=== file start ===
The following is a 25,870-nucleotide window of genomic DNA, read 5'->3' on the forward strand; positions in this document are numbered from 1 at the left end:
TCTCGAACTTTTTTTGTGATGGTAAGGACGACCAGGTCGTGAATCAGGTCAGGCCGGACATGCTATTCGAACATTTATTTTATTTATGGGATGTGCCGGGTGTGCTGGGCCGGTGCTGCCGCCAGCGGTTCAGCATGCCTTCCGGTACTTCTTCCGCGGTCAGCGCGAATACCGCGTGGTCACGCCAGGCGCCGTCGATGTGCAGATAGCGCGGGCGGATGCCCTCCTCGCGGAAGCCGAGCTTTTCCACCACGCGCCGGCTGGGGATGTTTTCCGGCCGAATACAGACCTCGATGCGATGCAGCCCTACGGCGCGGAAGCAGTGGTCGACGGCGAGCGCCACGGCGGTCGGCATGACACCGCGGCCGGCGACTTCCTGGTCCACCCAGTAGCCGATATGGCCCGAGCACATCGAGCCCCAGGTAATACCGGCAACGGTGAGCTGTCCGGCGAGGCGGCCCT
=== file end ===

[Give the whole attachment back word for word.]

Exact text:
The following is a 25,870-nucleotide window of genomic DNA, read 5'->3' on the forward strand; positions in this document are numbered from 1 at the left end:
TCTCGAACTTTTTTTGTGATGGTAAGGACGACCAGGTCGTGAATCAGGTCAGGCCGGACATGCTATTCGAACATTTATTTTATTTATGGGATGTGCCGGGTGTGCTGGGCCGGTGCTGCCGCCAGCGGTTCAGCATGCCTTCCGGTACTTCTTCCGCGGTCAGCGCGAATACCGCGTGGTCACGCCAGGCGCCGTCGATGTGCAGATAGCGCGGGCGGATGCCCTCCTCGCGGAAGCCGAGCTTTTCCACCACGCGCCGGCTGGGGATGTTTTCCGGCCGAATACAGACCTCGATGCGATGCAGCCCTACGGCGCGGAAGCAGTGGTCGACGGCGAGCGCCACGGCGGTCGGCATGACACCGCGGCCGGCGACTTCCTGGTCCACCCAGTAGCCGATATGGCCCGAGCACATCGAGCCCCAGGTAATACCGGCAACGGTGAGCTGTCCGGCGAGGCGGCCCT